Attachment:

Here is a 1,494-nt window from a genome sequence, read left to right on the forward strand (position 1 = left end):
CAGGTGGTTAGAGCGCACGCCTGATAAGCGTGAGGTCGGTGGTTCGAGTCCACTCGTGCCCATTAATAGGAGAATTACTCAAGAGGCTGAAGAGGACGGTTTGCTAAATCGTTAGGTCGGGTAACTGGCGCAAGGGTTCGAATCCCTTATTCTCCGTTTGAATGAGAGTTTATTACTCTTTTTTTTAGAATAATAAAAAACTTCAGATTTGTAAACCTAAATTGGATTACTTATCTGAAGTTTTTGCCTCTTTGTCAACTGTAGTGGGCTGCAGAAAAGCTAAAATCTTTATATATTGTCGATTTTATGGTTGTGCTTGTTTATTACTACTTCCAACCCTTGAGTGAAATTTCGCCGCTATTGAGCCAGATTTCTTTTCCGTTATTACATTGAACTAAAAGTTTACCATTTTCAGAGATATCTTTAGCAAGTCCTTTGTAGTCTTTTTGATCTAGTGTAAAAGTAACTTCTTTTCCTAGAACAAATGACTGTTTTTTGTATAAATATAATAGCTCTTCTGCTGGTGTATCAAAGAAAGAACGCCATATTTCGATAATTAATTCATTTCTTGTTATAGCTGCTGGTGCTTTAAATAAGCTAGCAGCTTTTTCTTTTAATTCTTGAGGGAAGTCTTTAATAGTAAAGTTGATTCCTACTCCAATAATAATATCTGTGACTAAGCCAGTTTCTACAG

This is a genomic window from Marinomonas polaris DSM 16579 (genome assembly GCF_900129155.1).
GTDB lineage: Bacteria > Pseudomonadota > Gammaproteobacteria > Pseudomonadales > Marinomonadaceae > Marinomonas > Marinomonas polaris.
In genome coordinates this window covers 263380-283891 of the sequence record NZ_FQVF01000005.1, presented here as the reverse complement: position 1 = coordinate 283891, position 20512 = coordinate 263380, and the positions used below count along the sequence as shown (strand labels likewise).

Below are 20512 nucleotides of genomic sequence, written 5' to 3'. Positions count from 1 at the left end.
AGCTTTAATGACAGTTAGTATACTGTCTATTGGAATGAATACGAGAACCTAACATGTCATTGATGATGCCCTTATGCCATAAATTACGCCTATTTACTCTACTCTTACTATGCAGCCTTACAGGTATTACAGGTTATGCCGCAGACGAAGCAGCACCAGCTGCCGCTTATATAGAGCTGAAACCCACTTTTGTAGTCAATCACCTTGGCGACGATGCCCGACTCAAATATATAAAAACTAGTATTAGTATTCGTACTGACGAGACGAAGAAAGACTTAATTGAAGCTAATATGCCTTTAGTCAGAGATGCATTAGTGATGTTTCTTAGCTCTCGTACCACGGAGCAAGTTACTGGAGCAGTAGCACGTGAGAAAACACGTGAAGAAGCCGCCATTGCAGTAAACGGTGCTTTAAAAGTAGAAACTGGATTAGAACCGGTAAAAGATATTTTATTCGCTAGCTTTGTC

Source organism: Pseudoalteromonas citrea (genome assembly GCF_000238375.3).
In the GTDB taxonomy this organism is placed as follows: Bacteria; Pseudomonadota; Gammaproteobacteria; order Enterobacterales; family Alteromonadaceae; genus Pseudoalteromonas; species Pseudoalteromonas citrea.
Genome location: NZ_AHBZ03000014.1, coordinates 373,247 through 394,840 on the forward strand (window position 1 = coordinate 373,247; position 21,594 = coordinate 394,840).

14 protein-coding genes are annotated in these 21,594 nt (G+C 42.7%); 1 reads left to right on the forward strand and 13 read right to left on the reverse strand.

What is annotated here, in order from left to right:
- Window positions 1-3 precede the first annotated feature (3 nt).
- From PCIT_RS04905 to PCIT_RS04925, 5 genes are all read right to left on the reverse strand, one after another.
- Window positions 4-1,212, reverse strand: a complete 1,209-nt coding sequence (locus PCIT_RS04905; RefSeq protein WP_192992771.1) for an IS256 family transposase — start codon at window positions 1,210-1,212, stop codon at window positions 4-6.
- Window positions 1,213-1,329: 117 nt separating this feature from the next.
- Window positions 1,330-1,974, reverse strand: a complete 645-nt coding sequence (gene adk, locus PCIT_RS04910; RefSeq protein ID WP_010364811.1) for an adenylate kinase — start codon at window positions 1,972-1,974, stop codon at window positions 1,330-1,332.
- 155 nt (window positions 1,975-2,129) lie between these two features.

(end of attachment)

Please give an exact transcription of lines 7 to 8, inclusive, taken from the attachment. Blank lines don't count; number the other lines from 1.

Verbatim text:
AGCTTTAATGACAGTTAGTATACTGTCTATTGGAATGAATACGAGAACCTAACATGTCATTGATGATGCCCTTATGCCATAAATTACGCCTATTTACTCTACTCTTACTATGCAGCCTTACAGGTATTACAGGTTATGCCGCAGACGAAGCAGCACCAGCTGCCGCTTATATAGAGCTGAAACCCACTTTTGTAGTCAATCACCTTGGCGACGATGCCCGACTCAAATATATAAAAACTAGTATTAGTATTCGTACTGACGAGACGAAGAAAGACTTAATTGAAGCTAATATGCCTTTAGTCAGAGATGCATTAGTGATGTTTCTTAGCTCTCGTACCACGGAGCAAGTTACTGGAGCAGTAGCACGTGAGAAAACACGTGAAGAAGCCGCCATTGCAGTAAACGGTGCTTTAAAAGTAGAAACTGGATTAGAACCGGTAAAAGATATTTTATTCGCTAGCTTTGTC

Source organism: Pseudoalteromonas citrea (genome assembly GCF_000238375.3).